Sure, we want you to visit Sky Blue Window daily, but we realize stories about incredible events, entertainment and interesting organizations that
are transforming Indiana pour out of publications all over this city. So in this space, we bring you the Best of the Rest, a collection of other
notable pieces spotlighting arts and entertainment around town.
Check out the list of hot topics from beyond our Sky Blue Window. When you’re finished, stick around to browse some of our stories you might have
missed this week. Enjoy!
Following a brief hiatus, the five-piece Icarus Ensemble performs together again at the Jazz Kitchen.
A medical hiatus sidelined multi-instrumentalist Mark Ortwein for the start of 2016. That changed, earlier this week when Ortwein joined his five-piece
jazz band Icarus Ensemble on stage at The Jazz Kitchen. It was the first time he’d played with the ensemble in weeks.
According to local arts writer Jay Harvey, Ortwein quickly returned to full strength, despite some amplification difficulties on bassoon. Icarus Ensemble
played a set that drew from the group’s 2014 self-titled album, as well as newer unreleased material. Visit Harvey’s blog for the full review of the
performance. For more on Ortwein, revisit Seth Johnson’s story on
Grove Haus, the Fountain Square music venue and home he shares with his wife and fellow musician Carrie Bone.
arts critic and contributing writer, Dan Grossman highlighted a new exhibit and the Indianapolis Museum of Contemporary Art that finds art bridging
cultures and continental borders that, until recently, hadn’t been traversed in decades. The exhibition, Transaction Boundaries, finds former
Indianapolis resident and Cultural Cannibals cofounder Artur Silva exploring the notion of resistance within Cuban culture alongside his fellow CalArts MFA
student Elizabeth Webb and Spanish artist Elena Lavellés. Grossman’s review of the exhibit is chock-full of the political context that surrounds the work
itself, with plenty of additional information provided by Silva. For more on Silva, revisit Jennifer Delgadillo’s conversation with him on the role
environment plays in the audience’s perception of art.
Butler University graduate Lindsey Croop will perform at Clowes Memorial Hall with the Dance Theatre of Harlem.
Last week, Sky Blue Window’s own Shelby Roby-Terry
highlighted tomorrow night’s Dance Theatre of Harlem performance
at Clowes Hall. Roby-Terry’s story was broad, underscoring the importance of the company’s existence among the larger community of black dancers. This
week, NUVO’s Emily Taylor brought that message home with a profile on Dance Theatre of Harlem member Lindsey Croop, a Butler University graduate who will
perform at her alma mater tomorrow.
Taylor’s story addresses the challenges that Croop experienced growing up biracial and the universal language of dance. Visit NUVO for Croop’s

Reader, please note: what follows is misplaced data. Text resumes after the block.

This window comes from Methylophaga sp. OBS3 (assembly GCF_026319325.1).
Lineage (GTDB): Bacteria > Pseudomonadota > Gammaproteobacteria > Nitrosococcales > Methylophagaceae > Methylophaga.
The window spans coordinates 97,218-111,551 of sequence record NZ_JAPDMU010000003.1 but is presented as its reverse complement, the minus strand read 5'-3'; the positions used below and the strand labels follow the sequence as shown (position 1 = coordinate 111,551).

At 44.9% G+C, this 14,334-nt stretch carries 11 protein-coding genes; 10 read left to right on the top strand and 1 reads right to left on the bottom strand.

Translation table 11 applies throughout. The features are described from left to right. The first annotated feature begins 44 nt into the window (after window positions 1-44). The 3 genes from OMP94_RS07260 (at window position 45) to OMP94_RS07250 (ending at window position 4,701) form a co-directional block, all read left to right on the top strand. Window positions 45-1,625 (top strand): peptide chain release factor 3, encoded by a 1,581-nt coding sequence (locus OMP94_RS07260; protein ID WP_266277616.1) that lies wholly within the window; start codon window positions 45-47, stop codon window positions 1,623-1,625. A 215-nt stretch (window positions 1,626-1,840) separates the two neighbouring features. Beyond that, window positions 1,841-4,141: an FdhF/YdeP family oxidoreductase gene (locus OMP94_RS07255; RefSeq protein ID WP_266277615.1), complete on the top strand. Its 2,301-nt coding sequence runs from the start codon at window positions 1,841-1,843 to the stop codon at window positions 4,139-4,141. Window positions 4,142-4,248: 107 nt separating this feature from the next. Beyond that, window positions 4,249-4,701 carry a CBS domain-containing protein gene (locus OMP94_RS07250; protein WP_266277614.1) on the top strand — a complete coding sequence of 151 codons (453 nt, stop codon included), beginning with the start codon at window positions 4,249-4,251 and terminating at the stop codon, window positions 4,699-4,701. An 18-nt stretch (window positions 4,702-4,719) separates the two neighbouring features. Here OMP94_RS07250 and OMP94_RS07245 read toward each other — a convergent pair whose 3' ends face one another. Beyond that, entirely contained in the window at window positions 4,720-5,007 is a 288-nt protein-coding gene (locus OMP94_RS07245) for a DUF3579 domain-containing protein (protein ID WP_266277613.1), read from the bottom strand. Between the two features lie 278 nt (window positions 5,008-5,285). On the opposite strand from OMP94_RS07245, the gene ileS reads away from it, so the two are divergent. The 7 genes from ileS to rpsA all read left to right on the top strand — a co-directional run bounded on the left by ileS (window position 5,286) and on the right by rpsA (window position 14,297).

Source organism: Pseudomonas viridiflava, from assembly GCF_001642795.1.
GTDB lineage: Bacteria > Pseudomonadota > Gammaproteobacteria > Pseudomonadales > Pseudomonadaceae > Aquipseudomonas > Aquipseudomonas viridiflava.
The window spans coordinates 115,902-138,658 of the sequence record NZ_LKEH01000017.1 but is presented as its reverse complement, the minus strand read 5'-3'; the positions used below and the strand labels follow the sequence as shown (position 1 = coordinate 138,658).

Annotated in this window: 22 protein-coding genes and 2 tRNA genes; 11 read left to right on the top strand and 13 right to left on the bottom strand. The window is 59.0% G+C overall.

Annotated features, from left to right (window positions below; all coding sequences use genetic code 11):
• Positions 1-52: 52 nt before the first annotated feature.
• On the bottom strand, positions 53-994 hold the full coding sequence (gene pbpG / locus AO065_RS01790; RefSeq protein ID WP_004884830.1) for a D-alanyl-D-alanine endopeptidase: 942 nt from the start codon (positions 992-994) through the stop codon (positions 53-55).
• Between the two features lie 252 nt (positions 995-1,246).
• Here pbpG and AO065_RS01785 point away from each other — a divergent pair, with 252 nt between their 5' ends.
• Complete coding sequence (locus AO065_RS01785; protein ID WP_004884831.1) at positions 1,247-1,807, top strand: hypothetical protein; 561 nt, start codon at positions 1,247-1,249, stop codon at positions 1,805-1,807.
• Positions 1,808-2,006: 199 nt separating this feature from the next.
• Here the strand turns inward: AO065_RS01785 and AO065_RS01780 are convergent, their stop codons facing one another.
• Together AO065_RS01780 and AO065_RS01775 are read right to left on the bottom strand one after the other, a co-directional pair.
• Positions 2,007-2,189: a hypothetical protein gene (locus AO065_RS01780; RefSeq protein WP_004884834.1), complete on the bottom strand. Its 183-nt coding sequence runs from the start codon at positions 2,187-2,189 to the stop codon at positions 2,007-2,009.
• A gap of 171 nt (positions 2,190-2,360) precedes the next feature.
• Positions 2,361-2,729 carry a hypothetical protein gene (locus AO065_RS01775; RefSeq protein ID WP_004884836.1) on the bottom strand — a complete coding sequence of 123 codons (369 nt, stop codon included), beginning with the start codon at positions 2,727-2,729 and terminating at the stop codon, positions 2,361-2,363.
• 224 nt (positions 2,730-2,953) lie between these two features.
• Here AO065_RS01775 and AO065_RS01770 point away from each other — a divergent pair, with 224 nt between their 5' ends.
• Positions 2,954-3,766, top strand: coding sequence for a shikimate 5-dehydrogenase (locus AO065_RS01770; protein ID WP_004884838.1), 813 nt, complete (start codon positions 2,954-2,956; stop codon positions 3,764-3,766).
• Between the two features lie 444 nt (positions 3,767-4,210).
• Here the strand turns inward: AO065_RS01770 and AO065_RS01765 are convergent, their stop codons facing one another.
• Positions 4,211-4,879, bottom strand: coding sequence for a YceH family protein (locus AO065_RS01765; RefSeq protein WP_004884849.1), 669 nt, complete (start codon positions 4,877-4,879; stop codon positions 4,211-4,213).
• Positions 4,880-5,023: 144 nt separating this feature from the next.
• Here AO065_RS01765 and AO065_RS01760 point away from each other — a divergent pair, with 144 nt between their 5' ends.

complete backstory. For more on why black dance matters, revisit our story onKenyetta Dance Company’s 10th anniversary from last August.
Unfortunately storybook endings are too often just that – the stuff of fairytales and silver screens. The 58th annual GRAMMY awards program was held
Monday. An Indiana couple and country duo that performs under the name Joey & Rory was nominated for the pair's rendition of Townes Van Zandt’s If I Needed You in the “Best Duo/Group Country Vocal Performance” category.
Joey and her husband Rory Feek watched the GRAMMY awards show from Joey’s childhood home in Madison County, Indiana, where the singer is under hospice
care for terminal cervical cancer. Visit IndyStar for the Feeks full story, including the details on their recent album Hymns & Stories That Are Important to Us.
As has been previously declared in this space, there’s nothing quite like listening to two artists with a deep knowledge of each other’s form and work talk
about their craft. Such was the case this week, when local deejay, writer, radio host and all-around arts advocate Kyle Long sat down with fellow deejay
and producer Scott Matelic for an interview on Long’s WFYI show. NUVO published an excerpt of that interview, for those that missed the episode.
Long retraces every inch of Matelic’s backstory, from growing up the son of legendary Indiana musician Ron Matelic to his last few years in New York City
and everything in between. Visit NUVO for the details. For a look at two locals shaping the next generation of deejays and producers, revisit Malina
Simone’s profile on Deckademics DJ School.
Rob Peoni is a freelance writer with a passion for underappreciated rock 'n' roll, local business and culture. The stories he tells are typically found where those interests intersect. The hours away from the dim glow of his computer screen are often spent scouring the Circle City for live music.